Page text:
The three young Scandinavian musicians comprising the Magnus Hjorth Trio have a healthy respect for the past while seeking to establish their own identity in modern jazz. Pianist Magnus Hjorth has chops to burn and a sense of humor in his playing, especially in standards like "Let's Face the Music and Dance," tackled at a brisk tempo with its share of brief nostalgic detours into waltz time. While "Stompin' at the Savoy" is played at a bit more conventional pace, they keep it refreshing by focusing primarily on Petter Eldh's bass solo, though Hjorth stretches far away from its theme in his post-bop solo. The pianist's originals also stand out, including the hip upbeat blues "Qloose" and the quirky "Madhouse," the latter featuring drummer Snorrie Kirk's crisp brushwork. Eldh contributed the lush ballad "Sunday Service," a meditative work that has the spirit of Duke Ellington. This is an excellent sophomore release by this promising trio.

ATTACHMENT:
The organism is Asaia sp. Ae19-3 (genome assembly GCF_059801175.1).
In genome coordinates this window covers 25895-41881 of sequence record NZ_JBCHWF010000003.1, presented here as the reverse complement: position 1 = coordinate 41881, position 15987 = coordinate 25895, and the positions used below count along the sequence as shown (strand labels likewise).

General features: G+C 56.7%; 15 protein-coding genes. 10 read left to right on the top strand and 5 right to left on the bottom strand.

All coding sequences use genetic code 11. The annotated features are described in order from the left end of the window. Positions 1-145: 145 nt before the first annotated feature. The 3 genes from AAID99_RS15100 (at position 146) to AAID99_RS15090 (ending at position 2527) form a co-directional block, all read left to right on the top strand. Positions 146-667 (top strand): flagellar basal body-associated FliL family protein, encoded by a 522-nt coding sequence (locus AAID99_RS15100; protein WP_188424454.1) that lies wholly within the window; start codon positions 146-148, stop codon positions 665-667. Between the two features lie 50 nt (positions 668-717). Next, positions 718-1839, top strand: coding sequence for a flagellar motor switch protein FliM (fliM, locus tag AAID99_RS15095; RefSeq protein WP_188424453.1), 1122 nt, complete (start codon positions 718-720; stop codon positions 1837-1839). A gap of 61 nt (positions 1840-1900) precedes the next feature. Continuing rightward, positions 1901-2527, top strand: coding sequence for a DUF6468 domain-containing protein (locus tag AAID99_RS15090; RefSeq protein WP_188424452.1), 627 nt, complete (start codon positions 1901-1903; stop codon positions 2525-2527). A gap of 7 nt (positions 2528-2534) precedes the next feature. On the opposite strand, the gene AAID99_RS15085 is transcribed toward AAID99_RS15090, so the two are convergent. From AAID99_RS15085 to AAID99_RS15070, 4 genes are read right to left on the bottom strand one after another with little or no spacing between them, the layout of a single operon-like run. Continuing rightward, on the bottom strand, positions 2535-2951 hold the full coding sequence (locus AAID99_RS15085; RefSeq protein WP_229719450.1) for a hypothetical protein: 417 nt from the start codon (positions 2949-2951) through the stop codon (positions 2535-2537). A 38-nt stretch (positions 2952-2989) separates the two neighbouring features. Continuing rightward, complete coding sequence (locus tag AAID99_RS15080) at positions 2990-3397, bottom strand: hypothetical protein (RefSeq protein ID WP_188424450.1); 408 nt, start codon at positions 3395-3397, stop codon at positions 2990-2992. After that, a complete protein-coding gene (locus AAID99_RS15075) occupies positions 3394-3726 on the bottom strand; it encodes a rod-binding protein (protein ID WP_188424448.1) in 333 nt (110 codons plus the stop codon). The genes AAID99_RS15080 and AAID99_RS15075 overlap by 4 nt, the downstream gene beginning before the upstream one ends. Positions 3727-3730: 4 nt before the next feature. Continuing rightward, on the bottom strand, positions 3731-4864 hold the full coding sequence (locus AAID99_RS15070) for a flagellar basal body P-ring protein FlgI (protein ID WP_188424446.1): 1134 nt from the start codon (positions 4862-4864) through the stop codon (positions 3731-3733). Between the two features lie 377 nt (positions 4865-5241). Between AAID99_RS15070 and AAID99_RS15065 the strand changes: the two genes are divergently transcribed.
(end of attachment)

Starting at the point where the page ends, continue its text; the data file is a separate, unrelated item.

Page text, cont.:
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AllMusic Review by Ken Dryden